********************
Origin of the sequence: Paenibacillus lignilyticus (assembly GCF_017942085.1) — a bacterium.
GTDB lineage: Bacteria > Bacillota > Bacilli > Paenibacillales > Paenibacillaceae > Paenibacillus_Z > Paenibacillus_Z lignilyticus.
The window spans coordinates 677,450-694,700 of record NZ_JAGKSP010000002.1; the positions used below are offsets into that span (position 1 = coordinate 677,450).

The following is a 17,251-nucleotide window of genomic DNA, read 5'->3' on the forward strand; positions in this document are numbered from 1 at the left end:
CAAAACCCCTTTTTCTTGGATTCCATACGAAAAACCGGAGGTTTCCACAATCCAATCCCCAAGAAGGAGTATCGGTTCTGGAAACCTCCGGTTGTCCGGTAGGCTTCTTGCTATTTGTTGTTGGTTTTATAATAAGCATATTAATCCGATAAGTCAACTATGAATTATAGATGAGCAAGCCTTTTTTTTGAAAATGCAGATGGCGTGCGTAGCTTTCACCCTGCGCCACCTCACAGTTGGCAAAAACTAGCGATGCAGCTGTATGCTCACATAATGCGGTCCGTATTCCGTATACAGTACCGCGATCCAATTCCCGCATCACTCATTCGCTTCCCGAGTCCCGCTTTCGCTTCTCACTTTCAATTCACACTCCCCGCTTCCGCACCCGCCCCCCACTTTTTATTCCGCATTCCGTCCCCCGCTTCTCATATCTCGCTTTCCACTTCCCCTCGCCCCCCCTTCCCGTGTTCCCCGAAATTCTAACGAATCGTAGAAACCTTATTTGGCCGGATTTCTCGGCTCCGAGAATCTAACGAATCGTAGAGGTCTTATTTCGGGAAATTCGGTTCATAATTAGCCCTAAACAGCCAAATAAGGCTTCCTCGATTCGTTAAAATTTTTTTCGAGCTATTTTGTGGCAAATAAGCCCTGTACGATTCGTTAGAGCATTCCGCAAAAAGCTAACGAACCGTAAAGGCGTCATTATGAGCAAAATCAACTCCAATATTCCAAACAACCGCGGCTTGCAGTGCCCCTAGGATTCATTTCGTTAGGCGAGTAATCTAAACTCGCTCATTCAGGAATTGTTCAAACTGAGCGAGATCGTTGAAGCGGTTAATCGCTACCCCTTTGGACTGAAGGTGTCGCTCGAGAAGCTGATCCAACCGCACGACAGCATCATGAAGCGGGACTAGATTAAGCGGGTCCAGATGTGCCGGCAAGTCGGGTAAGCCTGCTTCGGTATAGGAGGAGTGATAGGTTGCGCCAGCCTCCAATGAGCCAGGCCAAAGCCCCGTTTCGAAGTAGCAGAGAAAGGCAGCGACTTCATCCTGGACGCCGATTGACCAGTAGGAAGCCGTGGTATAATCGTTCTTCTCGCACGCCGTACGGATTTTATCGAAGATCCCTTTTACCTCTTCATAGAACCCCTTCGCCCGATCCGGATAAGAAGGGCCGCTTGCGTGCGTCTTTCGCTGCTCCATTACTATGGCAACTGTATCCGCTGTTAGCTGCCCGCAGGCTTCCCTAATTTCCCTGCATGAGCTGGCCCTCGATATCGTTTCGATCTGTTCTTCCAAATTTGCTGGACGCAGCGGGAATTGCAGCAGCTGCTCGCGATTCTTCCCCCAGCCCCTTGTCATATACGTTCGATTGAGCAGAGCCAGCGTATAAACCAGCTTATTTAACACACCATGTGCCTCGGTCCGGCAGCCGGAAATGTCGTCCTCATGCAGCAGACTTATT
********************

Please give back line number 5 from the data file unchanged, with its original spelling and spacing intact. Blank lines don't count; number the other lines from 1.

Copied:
CAAAACCCCTTTTTCTTGGATTCCATACGAAAAACCGGAGGTTTCCACAATCCAATCCCCAAGAAGGAGTATCGGTTCTGGAAACCTCCGGTTGTCCGGTAGGCTTCTTGCTATTTGTTGTTGGTTTTATAATAAGCATATTAATCCGATAAGTCAACTATGAATTATAGATGAGCAAGCCTTTTTTTTGAAAATGCAGATGGCGTGCGTAGCTTTCACCCTGCGCCACCTCACAGTTGGCAAAAACTAGCGATGCAGCTGTATGCTCACATAATGCGGTCCGTATTCCGTATACAGTACCGCGATCCAATTCCCGCATCACTCATTCGCTTCCCGAGTCCCGCTTTCGCTTCTCACTTTCAATTCACACTCCCCGCTTCCGCACCCGCCCCCCACTTTTTATTCCGCATTCCGTCCCCCGCTTCTCATATCTCGCTTTCCACTTCCCCTCGCCCCCCCTTCCCGTGTTCCCCGAAATTCTAACGAATCGTAGAAACCTTATTTGGCCGGATTTCTCGGCTCCGAGAATCTAACGAATCGTAGAGGTCTTATTTCGGGAAATTCGGTTCATAATTAGCCCTAAACAGCCAAATAAGGCTTCCTCGATTCGTTAAAATTTTTTTCGAGCTATTTTGTGGCAAATAAGCCCTGTACGATTCGTTAGAGCATTCCGCAAAAAGCTAACGAACCGTAAAGGCGTCATTATGAGCAAAATCAACTCCAATATTCCAAACAACCGCGGCTTGCAGTGCCCCTAGGATTCATTTCGTTAGGCGAGTAATCTAAACTCGCTCATTCAGGAATTGTTCAAACTGAGCGAGATCGTTGAAGCGGTTAATCGCTACCCCTTTGGACTGAAGGTGTCGCTCGAGAAGCTGATCCAACCGCACGACAGCATCATGAAGCGGGACTAGATTAAGCGGGTCCAGATGTGCCGGCAAGTCGGGTAAGCCTGCTTCGGTATAGGAGGAGTGATAGGTTGCGCCAGCCTCCAATGAGCCAGGCCAAAGCCCCGTTTCGAAGTAGCAGAGAAAGGCAGCGACTTCATCCTGGACGCCGATTGACCAGTAGGAAGCCGTGGTATAATCGTTCTTCTCGCACGCCGTACGGATTTTATCGAAGATCCCTTTTACCTCTTCATAGAACCCCTTCGCCCGATCCGGATAAGAAGGGCCGCTTGCGTGCGTCTTTCGCTGCTCCATTACTATGGCAACTGTATCCGCTGTTAGCTGCCCGCAGGCTTCCCTAATTTCCCTGCATGAGCTGGCCCTCGATATCGTTTCGATCTGTTCTTCCAAATTTGCTGGACGCAGCGGGAATTGCAGCAGCTGCTCGCGATTCTTCCCCCAGCCCCTTGTCATATACGTTCGATTGAGCAGAGCCAGCGTATAAACCAGCTTATTTAACACACCATGTGCCTCGGTCCGGCAGCCGGAAATGTCGTCCTCATGCAGCAGACTTATT